We briefly cover higher education in Why Are the Prices So D*mn High? If you are interested in a longer treatment that covers many more issues I highly recommend Archibald and Feldman’s The Road Ahead for America’s Colleges & Universities. Archibald and Feldman reach the same conclusion we do with regard to dysfunction versus the cost disease:
We have offered two contending viewpoints about the drivers of college cost, and we have made a judgement between them. The dysfunction stories form the dominant narrative in public discussion, but we think it’s a story with weak foundations. Yet we agree that the status quo likely costs more than it could or perhaps should. You might notice that we mounted no defense of lazy rivers. Still, the cost consequences of true excesses probably are small. The major drivers of college costs are as follows (1) higher education is a service, and productivity growth in services lags productivity growth in goods; (2) higher education relies on highly educated service providers, and the income gap in favor of highly-educated workers has grown; and (3) higher education institutions adopt technology to meet a standard of care, even if meeting that standard pushes up cost.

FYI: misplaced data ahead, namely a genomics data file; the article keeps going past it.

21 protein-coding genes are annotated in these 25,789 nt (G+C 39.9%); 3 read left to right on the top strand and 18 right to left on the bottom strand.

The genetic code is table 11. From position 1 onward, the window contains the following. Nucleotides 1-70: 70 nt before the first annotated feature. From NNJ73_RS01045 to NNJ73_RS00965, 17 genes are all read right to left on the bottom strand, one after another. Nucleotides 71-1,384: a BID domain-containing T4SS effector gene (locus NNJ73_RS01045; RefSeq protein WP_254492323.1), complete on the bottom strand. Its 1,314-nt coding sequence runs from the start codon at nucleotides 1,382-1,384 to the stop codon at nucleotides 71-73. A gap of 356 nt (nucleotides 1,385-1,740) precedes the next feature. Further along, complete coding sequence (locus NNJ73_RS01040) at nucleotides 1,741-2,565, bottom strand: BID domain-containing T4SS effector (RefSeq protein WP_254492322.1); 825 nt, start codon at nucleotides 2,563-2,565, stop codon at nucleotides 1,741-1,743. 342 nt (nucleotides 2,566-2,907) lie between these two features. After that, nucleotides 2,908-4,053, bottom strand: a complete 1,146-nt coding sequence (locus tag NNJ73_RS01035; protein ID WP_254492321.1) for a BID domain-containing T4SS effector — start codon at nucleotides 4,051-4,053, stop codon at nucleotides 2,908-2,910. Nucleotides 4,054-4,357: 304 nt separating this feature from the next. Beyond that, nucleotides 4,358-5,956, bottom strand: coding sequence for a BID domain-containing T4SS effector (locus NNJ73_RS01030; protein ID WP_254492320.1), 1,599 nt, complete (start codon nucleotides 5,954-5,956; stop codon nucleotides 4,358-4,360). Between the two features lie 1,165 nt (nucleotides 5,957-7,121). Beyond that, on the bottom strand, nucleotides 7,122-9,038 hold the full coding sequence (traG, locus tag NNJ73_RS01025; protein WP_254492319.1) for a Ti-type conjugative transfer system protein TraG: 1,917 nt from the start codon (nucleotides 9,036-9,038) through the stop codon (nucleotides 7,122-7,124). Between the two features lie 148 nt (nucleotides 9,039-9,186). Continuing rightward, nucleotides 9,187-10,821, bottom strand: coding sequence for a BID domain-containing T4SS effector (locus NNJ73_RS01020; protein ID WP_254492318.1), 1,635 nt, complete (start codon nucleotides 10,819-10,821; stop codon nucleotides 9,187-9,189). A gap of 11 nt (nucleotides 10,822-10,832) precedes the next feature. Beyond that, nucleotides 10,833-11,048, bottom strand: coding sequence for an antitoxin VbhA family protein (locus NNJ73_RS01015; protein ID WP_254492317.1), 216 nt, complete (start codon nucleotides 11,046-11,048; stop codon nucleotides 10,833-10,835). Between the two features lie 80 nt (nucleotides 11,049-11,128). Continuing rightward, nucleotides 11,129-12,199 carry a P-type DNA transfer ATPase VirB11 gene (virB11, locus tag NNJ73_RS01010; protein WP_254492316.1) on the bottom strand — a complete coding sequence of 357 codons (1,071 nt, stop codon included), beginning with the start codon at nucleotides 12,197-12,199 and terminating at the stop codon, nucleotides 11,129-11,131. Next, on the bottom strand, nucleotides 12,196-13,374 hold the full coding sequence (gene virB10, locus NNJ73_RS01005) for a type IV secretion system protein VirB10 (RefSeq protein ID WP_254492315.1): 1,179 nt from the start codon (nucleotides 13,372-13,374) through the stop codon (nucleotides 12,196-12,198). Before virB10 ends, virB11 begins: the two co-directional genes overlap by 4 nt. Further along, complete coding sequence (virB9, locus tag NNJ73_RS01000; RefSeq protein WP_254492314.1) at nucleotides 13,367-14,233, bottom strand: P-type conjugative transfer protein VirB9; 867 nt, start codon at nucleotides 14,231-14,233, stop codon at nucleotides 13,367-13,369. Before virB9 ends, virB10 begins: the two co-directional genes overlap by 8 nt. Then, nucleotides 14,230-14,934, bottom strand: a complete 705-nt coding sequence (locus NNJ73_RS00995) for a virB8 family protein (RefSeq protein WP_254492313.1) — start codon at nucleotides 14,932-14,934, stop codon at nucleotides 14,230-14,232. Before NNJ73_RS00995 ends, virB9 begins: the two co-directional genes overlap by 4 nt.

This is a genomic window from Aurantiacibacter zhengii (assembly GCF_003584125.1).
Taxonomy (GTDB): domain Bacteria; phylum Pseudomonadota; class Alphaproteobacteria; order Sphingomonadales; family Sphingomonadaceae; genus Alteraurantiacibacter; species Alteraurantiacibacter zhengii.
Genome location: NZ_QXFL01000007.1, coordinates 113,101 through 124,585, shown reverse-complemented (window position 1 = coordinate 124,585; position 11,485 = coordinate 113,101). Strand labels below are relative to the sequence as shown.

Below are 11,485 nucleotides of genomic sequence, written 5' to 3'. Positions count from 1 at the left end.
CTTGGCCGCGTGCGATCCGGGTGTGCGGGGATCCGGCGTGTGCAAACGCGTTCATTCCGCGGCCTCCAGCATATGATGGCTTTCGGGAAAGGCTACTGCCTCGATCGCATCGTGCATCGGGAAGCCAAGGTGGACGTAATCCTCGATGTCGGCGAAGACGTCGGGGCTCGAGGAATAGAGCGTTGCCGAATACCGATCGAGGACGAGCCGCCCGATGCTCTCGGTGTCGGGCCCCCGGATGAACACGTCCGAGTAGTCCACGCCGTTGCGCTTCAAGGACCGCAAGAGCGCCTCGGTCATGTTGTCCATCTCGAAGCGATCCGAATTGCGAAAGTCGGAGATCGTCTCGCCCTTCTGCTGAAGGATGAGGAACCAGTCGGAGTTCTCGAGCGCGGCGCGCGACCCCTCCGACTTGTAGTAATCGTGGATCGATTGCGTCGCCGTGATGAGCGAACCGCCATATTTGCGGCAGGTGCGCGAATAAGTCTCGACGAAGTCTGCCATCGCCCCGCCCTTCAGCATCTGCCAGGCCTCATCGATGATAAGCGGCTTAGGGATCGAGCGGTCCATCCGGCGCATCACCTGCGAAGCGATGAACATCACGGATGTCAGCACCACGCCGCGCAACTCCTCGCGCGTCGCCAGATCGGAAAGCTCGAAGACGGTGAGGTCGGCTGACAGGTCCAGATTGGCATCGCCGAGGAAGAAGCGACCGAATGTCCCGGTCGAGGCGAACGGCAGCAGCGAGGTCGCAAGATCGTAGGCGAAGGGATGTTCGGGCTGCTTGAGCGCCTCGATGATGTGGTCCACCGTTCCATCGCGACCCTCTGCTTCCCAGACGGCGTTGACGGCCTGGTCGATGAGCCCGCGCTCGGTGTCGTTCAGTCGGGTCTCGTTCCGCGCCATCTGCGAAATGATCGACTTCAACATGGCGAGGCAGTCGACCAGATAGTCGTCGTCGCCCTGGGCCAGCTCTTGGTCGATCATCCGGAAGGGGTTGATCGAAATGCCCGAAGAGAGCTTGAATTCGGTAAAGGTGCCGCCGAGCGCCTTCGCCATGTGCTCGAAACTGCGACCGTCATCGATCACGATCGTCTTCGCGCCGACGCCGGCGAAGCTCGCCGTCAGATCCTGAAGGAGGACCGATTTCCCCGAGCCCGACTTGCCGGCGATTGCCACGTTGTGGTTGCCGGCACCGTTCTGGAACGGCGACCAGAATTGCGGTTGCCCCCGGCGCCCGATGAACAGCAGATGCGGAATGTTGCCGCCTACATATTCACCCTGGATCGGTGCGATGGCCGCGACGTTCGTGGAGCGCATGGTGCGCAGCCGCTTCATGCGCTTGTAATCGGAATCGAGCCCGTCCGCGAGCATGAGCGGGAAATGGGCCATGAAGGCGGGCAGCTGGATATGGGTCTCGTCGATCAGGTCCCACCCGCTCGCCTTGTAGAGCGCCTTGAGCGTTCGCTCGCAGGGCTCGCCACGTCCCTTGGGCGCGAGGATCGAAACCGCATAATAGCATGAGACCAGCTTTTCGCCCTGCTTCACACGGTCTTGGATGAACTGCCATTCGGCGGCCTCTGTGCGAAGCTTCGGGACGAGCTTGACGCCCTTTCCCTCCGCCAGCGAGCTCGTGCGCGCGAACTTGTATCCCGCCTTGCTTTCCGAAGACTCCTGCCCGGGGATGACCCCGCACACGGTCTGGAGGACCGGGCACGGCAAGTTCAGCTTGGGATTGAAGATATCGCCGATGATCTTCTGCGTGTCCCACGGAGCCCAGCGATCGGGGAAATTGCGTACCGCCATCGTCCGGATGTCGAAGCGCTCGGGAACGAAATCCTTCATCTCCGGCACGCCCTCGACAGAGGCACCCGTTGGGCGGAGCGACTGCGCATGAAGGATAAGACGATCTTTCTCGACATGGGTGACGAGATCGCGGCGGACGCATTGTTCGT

In addition to discussing costs, Archibald and Feldman look at the demand for college, the role of the federal and state governments, online education, policy proposals such as free college and much more. Throughout their book they are data driven, analytic, and judicious.